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The Royal Academy of Music in Londonmarker, Englandmarker, is a conservatoire, Britain's oldest degree-granting music school and a constituent college of the University of London since 1999. The Academy was founded by Lord Burghersh in 1822 with the help and ideas of the French harpist and composer Nicolas Bochsa and in 1830 was granted a Royal Charter by King George IV. It is a registered charity under English law.

The Academy

The Academy is situated on Marylebone Roadmarker in central London adjacent to Regent's Parkmarker. Academy facilities, which include the 450-seat Duke's Hall, the Sir Jack Lyons Theatre donated in 1976 by philanthropist Sir Jack Lyons and two smaller concert spaces, were expanded in 2001 with the opening of the new 150-seat David Josefowitz recital hall and a public museum of musical instruments and artifacts from the Academy's collections. The Junior Academy, for pupils under the age of 18, takes place every Saturday.

The Academy collaborates with other conservatoires worldwide, including participating in the SOCRATES student and staff exchange programme. In 1991, the Academy introduced a fully accredited degree in Performance Studies, and in September 1999, it became a full constituent college of the University of London, in both cases becoming the first UK conservatoire to do so.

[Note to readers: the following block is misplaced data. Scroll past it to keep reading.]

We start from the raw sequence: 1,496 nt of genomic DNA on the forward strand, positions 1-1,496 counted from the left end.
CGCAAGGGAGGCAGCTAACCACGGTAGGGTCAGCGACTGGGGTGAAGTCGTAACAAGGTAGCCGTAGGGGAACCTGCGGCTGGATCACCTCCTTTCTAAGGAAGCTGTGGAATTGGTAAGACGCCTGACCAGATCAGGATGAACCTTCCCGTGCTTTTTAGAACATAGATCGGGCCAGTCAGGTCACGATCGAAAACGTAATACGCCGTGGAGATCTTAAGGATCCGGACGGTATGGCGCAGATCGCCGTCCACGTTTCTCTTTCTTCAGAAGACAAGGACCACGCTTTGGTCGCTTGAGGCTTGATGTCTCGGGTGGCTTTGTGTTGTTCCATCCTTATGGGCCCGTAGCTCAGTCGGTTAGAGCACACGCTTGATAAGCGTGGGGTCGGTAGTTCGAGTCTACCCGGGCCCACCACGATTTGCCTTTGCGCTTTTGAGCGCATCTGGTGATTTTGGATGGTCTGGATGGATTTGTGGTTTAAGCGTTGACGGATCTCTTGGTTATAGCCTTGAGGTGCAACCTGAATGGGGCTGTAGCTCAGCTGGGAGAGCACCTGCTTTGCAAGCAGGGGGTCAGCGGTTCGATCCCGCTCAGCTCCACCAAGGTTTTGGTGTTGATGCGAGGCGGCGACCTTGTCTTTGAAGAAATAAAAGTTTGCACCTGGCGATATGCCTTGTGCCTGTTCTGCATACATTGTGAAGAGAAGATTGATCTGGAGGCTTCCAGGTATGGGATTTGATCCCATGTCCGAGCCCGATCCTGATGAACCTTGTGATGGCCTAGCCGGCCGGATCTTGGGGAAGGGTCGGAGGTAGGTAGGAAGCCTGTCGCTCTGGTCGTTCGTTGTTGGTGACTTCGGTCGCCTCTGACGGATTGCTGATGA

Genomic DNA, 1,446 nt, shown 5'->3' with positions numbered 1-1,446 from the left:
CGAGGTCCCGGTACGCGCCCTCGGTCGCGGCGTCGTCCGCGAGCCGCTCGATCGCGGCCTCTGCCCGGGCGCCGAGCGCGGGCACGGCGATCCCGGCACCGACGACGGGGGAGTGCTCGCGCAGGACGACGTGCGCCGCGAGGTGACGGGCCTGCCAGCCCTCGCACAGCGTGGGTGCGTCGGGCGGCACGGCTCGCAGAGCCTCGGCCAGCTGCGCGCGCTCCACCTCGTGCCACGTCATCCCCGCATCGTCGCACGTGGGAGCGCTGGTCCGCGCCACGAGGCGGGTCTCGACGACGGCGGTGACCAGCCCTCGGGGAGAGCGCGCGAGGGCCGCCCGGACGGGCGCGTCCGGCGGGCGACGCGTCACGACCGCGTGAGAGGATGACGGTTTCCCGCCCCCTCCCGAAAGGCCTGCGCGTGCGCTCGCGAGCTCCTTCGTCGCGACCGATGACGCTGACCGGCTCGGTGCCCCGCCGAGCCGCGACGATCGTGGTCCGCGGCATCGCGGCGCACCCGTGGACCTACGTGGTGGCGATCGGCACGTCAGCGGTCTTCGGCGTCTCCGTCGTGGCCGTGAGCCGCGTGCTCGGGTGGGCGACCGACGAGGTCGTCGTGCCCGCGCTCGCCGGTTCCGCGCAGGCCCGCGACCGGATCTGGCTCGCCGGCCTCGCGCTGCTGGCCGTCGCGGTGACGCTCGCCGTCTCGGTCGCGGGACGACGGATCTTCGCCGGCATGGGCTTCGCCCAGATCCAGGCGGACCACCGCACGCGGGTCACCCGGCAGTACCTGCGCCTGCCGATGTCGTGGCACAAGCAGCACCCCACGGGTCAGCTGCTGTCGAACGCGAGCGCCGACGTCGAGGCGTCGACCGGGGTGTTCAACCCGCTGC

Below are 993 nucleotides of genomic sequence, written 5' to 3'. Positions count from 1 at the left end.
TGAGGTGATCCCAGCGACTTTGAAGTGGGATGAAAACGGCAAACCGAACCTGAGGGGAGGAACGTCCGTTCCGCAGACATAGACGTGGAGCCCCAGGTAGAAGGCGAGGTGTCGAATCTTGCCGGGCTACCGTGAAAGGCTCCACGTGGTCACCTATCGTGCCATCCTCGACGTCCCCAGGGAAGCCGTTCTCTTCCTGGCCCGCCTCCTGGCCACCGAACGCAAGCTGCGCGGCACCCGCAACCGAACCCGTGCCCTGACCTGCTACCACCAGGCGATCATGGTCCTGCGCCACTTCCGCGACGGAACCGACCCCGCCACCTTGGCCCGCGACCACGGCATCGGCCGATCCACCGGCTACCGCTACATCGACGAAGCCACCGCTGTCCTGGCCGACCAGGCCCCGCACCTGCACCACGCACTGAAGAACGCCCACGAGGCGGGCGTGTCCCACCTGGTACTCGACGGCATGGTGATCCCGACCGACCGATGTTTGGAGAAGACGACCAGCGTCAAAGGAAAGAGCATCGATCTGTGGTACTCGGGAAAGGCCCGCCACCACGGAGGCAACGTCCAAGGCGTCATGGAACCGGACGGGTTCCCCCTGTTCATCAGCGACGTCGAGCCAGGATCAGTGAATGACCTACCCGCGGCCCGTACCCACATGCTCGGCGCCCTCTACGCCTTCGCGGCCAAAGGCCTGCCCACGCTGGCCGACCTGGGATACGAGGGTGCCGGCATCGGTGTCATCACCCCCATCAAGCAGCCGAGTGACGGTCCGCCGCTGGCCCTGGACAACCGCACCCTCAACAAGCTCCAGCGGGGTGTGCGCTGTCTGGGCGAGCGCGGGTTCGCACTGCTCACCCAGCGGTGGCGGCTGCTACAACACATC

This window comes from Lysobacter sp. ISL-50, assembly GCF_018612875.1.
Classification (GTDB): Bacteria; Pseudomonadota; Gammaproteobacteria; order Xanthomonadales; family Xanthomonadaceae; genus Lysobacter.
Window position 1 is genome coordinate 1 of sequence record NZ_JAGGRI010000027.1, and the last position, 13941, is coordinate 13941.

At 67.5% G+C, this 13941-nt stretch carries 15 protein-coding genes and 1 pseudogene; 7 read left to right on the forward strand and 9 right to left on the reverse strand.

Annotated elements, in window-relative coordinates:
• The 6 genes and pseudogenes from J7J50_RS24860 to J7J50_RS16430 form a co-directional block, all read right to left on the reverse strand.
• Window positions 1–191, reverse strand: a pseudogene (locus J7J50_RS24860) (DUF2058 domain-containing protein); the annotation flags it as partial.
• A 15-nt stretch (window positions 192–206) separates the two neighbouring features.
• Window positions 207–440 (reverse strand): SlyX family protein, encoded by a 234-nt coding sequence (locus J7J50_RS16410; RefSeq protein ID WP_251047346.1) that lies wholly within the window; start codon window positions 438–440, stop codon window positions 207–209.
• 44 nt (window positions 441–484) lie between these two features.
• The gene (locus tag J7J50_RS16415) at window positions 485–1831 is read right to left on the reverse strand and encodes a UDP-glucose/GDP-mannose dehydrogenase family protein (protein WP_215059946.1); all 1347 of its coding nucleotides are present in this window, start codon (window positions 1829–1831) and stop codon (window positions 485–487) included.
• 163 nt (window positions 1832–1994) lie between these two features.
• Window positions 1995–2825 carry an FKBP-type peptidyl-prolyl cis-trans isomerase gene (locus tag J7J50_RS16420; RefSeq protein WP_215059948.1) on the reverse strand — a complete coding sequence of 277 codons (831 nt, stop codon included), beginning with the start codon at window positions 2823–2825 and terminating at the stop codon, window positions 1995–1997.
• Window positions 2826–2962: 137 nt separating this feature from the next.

The Academy's library contains over 160,000 items, including significant collections of early printed and manuscript materials and audio facilities. The library also houses archives dedicated to Sir Arthur Sullivan and Sir Henry Wood. Among the Library's most valuable possessions are the manuscripts of Purcell's The Fairy Queen, Sullivan's The Mikado, Vaughan Williams' Fantasia on a Theme of Thomas Tallis and Serenade to Music, and the newly-discovered Handel Gloria. A grant from the National Heritage Memorial Fund has assisted in the purchase of the Robert Spencer Collection — a set of Early English Song and Lute music, as well as a fine collection of lutes and guitars. The Academy's museum displays many of these items. The Orchestral Library has approximately 4,500 sets of orchestral parts. Other collections include the libraries of Sir Henry Wood and Otto Klemperer.

Harriet Cohen bequeathed a large collection of paintings, some photographs and her gold bracelet to the Academy, with a request that the room in which the paintings were to be housed was named the "Arnold Bax Room". Noted for her performances of Bach and modern English music, she was a friend and advocate of Arnold Bax and also premièred Vaughan Williams' Piano Concerto - a work dedicated to her - in 1933. In 1886, Franz Liszt, performed at the Academy to celebrate the creation of the Franz Liszt Scholarship and in 1843 Mendelssohn was made an honorary member of the Academy.

The Academy has students from over 50 countries, following diverse programmes including instrumental performance, conducting, composition, jazz, musical theatre and opera. The Academy enjoys an established relationship with King's College Londonmarker, particularly the Department of Music, whose students receive instrumental tuition at the Academy. In return, many students at the Academy take advantage of the range of Humanities choices at King's, and its extended academic musicological curriculum.

The current principal of the Academy is Professor Jonathan Freeman-Attwood, appointed in July 2008.